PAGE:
The ACT government wants to enshrine education as a human right, taking a ''first step'' towards the radical expansion of the territory's rights regime.
Lawmakers will now consider whether to broaden the scope further to include some of the most vexing public policy issues facing governments, such as health and housing.
But, under the proposed amendment, Canberrans will not be able to sue public bodies for failing to make sure children can access quality schooling.
Attorney-General Simon Corbell will today table an amendment including the accessibility, availability and quality of education in the Human Rights Act.
He described the move as the first step in an ''in-principle'' decision to push ahead of other jurisdictions and expand the bill to cover economic, social and cultural rights.
''This is really, if you like, a progressive realisation of the extension of the Human Rights Act to cover economic, social and cultural rights,'' Mr Corbell said.
The Attorney-General said the government was willing to consider legislating for other rights - including health and housing - but was taking the process step-by-step.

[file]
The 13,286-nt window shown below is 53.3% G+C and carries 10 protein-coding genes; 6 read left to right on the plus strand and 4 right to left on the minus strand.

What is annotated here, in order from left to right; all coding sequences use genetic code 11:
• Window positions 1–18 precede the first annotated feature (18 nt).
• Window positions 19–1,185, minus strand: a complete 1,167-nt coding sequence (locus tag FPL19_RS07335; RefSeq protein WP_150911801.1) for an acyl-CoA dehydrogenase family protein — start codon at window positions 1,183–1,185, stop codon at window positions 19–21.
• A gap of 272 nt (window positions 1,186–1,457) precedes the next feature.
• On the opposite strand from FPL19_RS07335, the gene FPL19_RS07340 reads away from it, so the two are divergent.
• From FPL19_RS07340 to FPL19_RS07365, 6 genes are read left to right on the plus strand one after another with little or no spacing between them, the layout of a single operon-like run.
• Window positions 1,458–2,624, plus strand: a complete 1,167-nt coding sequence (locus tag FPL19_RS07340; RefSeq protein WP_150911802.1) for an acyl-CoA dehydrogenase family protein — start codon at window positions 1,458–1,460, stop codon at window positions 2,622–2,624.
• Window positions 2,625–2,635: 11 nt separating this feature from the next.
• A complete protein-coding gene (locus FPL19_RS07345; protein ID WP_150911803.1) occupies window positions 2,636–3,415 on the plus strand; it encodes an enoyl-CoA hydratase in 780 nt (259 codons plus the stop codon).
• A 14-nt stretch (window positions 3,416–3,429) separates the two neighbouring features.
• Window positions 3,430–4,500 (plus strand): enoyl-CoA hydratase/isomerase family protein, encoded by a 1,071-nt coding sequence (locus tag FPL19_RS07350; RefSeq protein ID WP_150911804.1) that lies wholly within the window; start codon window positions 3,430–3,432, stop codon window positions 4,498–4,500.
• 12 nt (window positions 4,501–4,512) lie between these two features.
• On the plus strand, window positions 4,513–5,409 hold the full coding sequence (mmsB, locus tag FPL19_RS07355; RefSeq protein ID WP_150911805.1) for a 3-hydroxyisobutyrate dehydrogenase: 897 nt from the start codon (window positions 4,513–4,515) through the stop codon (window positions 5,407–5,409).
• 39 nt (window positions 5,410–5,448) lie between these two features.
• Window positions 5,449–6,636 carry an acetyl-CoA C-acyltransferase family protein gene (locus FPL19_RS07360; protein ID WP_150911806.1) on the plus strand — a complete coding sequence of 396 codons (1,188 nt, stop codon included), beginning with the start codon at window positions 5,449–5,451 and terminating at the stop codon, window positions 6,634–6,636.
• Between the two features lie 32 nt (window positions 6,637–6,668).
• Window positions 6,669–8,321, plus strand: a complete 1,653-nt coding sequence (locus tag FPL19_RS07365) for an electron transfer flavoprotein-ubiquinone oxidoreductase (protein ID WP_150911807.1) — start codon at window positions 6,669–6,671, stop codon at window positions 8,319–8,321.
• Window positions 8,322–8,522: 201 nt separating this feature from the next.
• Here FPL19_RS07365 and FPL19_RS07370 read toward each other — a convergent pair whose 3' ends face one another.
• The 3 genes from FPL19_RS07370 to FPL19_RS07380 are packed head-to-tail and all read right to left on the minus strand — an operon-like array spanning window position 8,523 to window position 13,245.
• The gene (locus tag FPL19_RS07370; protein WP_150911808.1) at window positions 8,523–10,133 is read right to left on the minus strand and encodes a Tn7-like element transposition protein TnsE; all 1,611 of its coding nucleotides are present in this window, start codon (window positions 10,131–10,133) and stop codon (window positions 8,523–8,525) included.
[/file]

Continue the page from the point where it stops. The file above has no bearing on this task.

Human rights are divided into two categories.
Civil and political rights are currently covered by the act and include the right to free speech and freedom of religion.
Social, economic and political rights include standards of living, housing, health, education and the right to work.
The 2004 Human Rights Act - the first of its kind in Australia - forces the government to consider the human rights ramifications of the decisions it makes.
It also gives Canberrans avenues to take court action against public authorities if their civil and political rights have been breached.
But today's amendment will not give people the right to take court action over breaches of their right to quality education, although the laws may be changed in the future.
The original 2004 legislation contained no right to direct action in the courts; those amendments were only included several years later.
The territory's Human Rights Commissioner, Helen Watchirs, encouraged the government to expand the ability to litigate to any new rights.
She said the right to sue, when finally granted, gave the laws ''more teeth''.
''So I'm not surprised that we're doing it one step at a time in relation to economic, social and cultural rights,'' Dr Watchirs said.
Britain had already included a right to education in its own charter, and South Africa's constitution protected housing and health.
Mr Corbell said the government decided to move first on education because of the complex funding systems of areas such as health and disability services.